That’s a great story, to be the cat to jump-start that mimetic chain…And “cat” is the gender appropriate term, correct, with “chick” being the female?…In any event, it definitely strikes me as Girardian. Speaking of which, I was just watching something on Netflix about the 2008 financial melt down, and it was fascinating to watch the attempt that they made to scapegoat their way out of it, saying from the very beginning that “no one is above the law” in that rare case that someone was actually held accountable in some small way. In retrospect we know that virtually no one was substantially prosecuted, but at the time officials and politicians and prosecutors were talking big, like they were going to bring justice and order upon the chaos that was freaking everyone the fuck out. So any slap on the wrist was hyped up as though it were some big and bold move, with more to come in the future for those of you who weren’t quite convinced. So they made a point of advertising that no one was above the law and that even the smallest hint of accountability was a big deal, all for the purpose of calming people down. Hence it’s the scapegoat tactic: “Someone has been punished so you all can calm down now and stop freaking out.” But it ended up sounding more like a kindly grandparent can sound to a rowdy house of children when their parents are away. Grandma ain’t gonna spank me, and it would be hilarious if she tried. At least that’s what it was like with my kindly grandma. But I digress.

    Marijuana is a pretty fascinating political topic. Here, in brief, are the highlights:

    It’s becoming big business. With legalization has come a huge jump in demand. Now that it’s legal, more people are doing it, even here in California where the laws have rarely and selectively been enforced (and also where the stigma against it is pretty low). Demand has spiked, and it’s been fast, which opens the floodgates of Capital. The economics of it work against the small grower, though — but I’m not entirely sure I understand all the ins-and-outs of how that works. Plus, it’s been a long day of number-crunching for the bourgeois class 😉

    It’s an industry that’s also well-regulated but also highly taxed.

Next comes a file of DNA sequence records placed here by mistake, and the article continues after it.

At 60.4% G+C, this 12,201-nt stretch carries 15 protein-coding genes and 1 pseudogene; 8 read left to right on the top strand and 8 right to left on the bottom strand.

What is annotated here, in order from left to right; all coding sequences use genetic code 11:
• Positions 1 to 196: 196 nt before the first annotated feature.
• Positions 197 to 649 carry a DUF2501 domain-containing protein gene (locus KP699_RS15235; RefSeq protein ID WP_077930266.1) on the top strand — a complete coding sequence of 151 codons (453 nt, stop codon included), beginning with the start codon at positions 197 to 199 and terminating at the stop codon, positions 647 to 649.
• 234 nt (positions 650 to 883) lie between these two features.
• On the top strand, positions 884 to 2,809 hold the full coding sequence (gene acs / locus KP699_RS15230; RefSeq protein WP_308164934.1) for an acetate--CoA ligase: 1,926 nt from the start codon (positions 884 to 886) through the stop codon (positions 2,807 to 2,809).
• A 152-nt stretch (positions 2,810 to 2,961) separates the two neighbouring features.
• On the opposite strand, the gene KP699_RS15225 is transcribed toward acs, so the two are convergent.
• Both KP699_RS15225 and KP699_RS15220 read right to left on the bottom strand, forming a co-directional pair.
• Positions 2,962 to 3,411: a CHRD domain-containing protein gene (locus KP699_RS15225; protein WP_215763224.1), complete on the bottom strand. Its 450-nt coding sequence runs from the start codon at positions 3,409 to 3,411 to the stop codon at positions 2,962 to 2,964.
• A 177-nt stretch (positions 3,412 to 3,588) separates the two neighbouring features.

Another big issue is the tension between the federal and state government. This has created a cluster fuck of problems but juicy ironies also emerge, like how conservatives are primarily lining up against states rights, at this moment in time. (This being only one among many issues where they find themselves compromising their values in order to scratch the itch of prejudice.) But I digress.

    One example of a clusterfuck created by the tension between federal and state law: what do we do with all the cash? The Feds back the insurance on banks, and banks have to be backed by the Feds, otherwise they aren’t a bank, essentially, right? So because that’s a federal thing the Feds can make banks abide by regulations about not being able to get involved with a substance that is federally illegal. So, what do pot businesses do with their cash? It’s tricky. (If you watch the show Disjointed, on Netflix, there’s an episode about that. I’ll look it up tomorrow.)

    By way of summary of the summary….Canabis is an industry that’s cash heavy, due to high demand and because of the tension between federal and state laws. It’s also ironic as fuck because it’s the liberals and leftists who are so clearly on the side of individual liberty, in the case of legalization. Ironic, aslo and additionally, because in granting an important individual freedom, we leftists who pat ourselves on the back for being on the side of individual liberty have to watch as marijuana becomes Big Business. But maybe it just goes to show that so long as capitalism owns the casino, the house always wins.

    Liked by 1 person

  3. Also, there’s much that I don’t know about the industry. It’s definitely changing faster than I can keep up with, and even though I’ve been in Cali for a while now, there’s so much that I don’t know.


Consider this post an invitation, an invitation to comment and collaborate ~ In Solidarity, JE